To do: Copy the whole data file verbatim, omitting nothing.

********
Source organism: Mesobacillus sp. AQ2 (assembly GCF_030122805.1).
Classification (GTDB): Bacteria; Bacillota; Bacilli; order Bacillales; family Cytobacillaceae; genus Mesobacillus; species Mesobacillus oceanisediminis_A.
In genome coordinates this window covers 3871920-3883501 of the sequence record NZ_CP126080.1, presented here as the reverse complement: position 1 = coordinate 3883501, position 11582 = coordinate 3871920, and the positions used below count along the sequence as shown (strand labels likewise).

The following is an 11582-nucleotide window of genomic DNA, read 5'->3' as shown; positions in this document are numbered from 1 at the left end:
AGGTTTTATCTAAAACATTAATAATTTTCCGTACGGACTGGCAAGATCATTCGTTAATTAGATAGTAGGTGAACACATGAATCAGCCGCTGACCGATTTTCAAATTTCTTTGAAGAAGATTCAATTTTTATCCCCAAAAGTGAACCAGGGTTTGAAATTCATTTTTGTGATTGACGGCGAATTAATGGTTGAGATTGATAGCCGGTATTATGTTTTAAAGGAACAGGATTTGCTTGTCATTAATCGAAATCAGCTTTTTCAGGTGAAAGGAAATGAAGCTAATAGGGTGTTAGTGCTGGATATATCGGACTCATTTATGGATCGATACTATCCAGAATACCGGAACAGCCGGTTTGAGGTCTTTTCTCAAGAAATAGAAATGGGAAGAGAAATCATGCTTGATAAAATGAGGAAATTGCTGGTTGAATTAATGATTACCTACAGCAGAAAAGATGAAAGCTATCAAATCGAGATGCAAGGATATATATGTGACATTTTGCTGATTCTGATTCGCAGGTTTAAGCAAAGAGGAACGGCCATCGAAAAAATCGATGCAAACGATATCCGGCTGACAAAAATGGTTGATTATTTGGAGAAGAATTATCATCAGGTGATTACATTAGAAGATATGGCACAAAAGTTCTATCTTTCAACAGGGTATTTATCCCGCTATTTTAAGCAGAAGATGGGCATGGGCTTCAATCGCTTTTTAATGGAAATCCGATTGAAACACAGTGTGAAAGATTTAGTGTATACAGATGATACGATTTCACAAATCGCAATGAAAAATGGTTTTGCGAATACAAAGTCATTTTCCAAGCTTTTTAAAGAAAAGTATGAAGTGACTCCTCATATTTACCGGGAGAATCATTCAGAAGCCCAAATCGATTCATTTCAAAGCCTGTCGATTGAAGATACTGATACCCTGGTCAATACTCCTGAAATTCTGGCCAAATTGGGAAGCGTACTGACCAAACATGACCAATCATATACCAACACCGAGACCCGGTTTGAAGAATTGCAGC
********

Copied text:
Source organism: Mesobacillus sp. AQ2 (assembly GCF_030122805.1).
Classification (GTDB): Bacteria; Bacillota; Bacilli; order Bacillales; family Cytobacillaceae; genus Mesobacillus; species Mesobacillus oceanisediminis_A.
In genome coordinates this window covers 3871920-3883501 of the sequence record NZ_CP126080.1, presented here as the reverse complement: position 1 = coordinate 3883501, position 11582 = coordinate 3871920, and the positions used below count along the sequence as shown (strand labels likewise).

The following is an 11582-nucleotide window of genomic DNA, read 5'->3' as shown; positions in this document are numbered from 1 at the left end:
AGGTTTTATCTAAAACATTAATAATTTTCCGTACGGACTGGCAAGATCATTCGTTAATTAGATAGTAGGTGAACACATGAATCAGCCGCTGACCGATTTTCAAATTTCTTTGAAGAAGATTCAATTTTTATCCCCAAAAGTGAACCAGGGTTTGAAATTCATTTTTGTGATTGACGGCGAATTAATGGTTGAGATTGATAGCCGGTATTATGTTTTAAAGGAACAGGATTTGCTTGTCATTAATCGAAATCAGCTTTTTCAGGTGAAAGGAAATGAAGCTAATAGGGTGTTAGTGCTGGATATATCGGACTCATTTATGGATCGATACTATCCAGAATACCGGAACAGCCGGTTTGAGGTCTTTTCTCAAGAAATAGAAATGGGAAGAGAAATCATGCTTGATAAAATGAGGAAATTGCTGGTTGAATTAATGATTACCTACAGCAGAAAAGATGAAAGCTATCAAATCGAGATGCAAGGATATATATGTGACATTTTGCTGATTCTGATTCGCAGGTTTAAGCAAAGAGGAACGGCCATCGAAAAAATCGATGCAAACGATATCCGGCTGACAAAAATGGTTGATTATTTGGAGAAGAATTATCATCAGGTGATTACATTAGAAGATATGGCACAAAAGTTCTATCTTTCAACAGGGTATTTATCCCGCTATTTTAAGCAGAAGATGGGCATGGGCTTCAATCGCTTTTTAATGGAAATCCGATTGAAACACAGTGTGAAAGATTTAGTGTATACAGATGATACGATTTCACAAATCGCAATGAAAAATGGTTTTGCGAATACAAAGTCATTTTCCAAGCTTTTTAAAGAAAAGTATGAAGTGACTCCTCATATTTACCGGGAGAATCATTCAGAAGCCCAAATCGATTCATTTCAAAGCCTGTCGATTGAAGATACTGATACCCTGGTCAATACTCCTGAAATTCTGGCCAAATTGGGAAGCGTACTGACCAAACATGACCAATCATATACCAACACCGAGACCCGGTTTGAAGAATTGCAGC